If we are finally now allowed to start calling a spade a spade without being accused of scaremongering, then great. If tuition fees are a tax, they aren’t a particularly progressive one. People who land into profitable jobs in the private sector will comfortably pay off their fees quickly and subsequently cheaply. Meanwhile, people who choose to do more socially responsible jobs end up paying off the fee for years. In short, the less of a “burden” you are to society, the more you pay. How can Willett’s support that logic?

Since, despite Willetts’ ill-judged comments, it is unlikely the Tories will accept the argument that the best way to pay for higher education is to simply raise the higher rate of income tax itself, it is perhaps time the Lib Dems bit the bullet and accepted that if scrapping the regressive tuition fee system is ever to be affordable we will have to accept the case for a graduate tax. That would ensure that all graduates earning above a certain amount would make a contribution throughout their working lives with the ones who gain the most benefit making the greatest contribution. No longer would graduates start off in life with a mountain of debt to pay off and the wider benefits of the higher education system to society would be better reflected.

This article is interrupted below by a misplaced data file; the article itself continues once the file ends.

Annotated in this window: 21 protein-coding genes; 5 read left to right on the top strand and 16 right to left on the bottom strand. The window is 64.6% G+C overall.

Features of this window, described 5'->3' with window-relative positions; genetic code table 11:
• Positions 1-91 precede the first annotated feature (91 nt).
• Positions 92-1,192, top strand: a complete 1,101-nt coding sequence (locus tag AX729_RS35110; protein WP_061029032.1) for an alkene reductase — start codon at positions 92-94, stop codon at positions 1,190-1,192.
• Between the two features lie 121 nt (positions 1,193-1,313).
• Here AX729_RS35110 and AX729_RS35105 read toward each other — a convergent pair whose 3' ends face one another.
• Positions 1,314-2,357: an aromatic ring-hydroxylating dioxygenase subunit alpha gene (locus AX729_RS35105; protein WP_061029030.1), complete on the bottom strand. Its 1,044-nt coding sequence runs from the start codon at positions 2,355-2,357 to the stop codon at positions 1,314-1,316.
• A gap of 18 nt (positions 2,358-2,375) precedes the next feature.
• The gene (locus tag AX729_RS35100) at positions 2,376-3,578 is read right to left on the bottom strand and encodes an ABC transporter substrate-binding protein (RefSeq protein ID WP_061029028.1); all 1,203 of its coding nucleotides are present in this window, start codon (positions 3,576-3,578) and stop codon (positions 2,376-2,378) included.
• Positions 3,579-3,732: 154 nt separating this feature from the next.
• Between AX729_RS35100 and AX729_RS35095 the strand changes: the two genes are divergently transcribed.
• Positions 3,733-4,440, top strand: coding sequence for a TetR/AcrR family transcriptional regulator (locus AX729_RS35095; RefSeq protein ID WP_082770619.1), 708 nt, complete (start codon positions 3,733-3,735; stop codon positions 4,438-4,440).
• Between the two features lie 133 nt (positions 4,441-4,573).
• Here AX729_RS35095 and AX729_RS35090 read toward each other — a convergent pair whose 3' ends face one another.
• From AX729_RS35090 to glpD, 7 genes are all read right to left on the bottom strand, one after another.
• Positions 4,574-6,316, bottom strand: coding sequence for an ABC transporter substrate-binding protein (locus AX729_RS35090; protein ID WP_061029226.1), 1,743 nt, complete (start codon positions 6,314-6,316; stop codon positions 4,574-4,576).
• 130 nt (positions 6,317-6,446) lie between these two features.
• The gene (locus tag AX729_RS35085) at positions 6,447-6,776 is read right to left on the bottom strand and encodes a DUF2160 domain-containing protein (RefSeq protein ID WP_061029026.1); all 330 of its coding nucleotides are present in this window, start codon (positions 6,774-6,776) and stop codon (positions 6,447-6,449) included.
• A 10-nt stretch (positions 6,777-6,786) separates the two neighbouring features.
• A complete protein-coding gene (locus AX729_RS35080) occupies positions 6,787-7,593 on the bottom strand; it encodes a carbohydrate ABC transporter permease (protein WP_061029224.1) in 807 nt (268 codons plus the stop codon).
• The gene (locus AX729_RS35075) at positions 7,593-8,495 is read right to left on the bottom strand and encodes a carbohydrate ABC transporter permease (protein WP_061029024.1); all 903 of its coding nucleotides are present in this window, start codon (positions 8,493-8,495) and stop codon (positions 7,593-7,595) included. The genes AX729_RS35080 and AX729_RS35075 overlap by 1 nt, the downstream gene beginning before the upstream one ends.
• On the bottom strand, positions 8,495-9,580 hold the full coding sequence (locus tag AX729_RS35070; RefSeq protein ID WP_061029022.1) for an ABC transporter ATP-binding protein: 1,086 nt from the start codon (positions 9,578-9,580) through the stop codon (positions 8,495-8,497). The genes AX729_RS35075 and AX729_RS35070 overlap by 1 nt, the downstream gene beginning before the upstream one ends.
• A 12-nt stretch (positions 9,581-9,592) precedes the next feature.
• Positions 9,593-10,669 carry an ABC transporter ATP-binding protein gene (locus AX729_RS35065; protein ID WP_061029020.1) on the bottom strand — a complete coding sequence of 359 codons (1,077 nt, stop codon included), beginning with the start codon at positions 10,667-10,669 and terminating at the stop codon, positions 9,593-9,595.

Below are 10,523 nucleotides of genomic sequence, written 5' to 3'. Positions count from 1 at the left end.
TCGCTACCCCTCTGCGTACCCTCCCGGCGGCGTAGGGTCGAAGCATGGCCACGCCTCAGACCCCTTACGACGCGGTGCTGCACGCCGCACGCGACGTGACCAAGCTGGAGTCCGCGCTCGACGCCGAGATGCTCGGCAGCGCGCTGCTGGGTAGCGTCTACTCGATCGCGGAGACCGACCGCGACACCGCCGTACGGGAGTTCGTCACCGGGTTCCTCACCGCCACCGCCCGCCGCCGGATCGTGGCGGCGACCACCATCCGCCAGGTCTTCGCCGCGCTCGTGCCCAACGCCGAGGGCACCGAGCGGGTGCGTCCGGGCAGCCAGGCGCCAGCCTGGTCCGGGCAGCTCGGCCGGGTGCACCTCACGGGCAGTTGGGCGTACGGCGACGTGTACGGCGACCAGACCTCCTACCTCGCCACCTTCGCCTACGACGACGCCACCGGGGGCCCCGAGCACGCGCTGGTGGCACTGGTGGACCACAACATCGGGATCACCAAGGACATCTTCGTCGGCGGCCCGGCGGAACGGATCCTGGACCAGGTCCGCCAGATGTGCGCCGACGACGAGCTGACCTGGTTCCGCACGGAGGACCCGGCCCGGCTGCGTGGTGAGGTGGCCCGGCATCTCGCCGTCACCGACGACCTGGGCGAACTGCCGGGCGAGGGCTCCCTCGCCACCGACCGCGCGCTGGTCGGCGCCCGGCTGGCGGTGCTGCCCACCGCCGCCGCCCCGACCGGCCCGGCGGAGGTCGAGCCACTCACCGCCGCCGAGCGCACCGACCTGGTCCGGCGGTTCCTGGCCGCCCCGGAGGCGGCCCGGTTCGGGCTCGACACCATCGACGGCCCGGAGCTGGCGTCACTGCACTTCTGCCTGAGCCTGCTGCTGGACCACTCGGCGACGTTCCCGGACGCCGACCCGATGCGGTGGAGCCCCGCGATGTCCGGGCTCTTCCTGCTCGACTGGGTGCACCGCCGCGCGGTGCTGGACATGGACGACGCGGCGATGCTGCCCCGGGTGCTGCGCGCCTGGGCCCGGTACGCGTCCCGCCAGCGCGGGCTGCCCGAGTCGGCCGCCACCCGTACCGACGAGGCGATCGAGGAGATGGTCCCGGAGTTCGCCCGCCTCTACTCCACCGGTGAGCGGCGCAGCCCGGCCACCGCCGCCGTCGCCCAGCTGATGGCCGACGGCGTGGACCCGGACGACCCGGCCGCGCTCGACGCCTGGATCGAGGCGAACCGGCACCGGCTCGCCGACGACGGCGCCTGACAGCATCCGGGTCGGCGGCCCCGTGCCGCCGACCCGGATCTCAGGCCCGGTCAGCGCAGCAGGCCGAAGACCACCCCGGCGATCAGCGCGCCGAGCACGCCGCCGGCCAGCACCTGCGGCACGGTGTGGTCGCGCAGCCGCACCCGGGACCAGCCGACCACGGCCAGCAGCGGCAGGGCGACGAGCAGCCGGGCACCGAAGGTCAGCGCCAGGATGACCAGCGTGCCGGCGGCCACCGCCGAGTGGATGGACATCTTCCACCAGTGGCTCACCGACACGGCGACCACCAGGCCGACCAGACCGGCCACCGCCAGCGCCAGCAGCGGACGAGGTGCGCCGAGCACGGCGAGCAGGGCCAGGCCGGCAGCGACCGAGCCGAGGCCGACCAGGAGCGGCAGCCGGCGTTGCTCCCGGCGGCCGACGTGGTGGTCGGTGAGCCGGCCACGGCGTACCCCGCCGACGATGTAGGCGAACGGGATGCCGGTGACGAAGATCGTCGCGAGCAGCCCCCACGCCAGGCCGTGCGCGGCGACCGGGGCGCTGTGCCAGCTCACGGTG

In retrospect I fear that my generation botched the chance to change HE funding for the better in the late 90s, getting distracted as we did by tuition fees at the expense of maintenance. Is there a chance we might learn from that mistake now?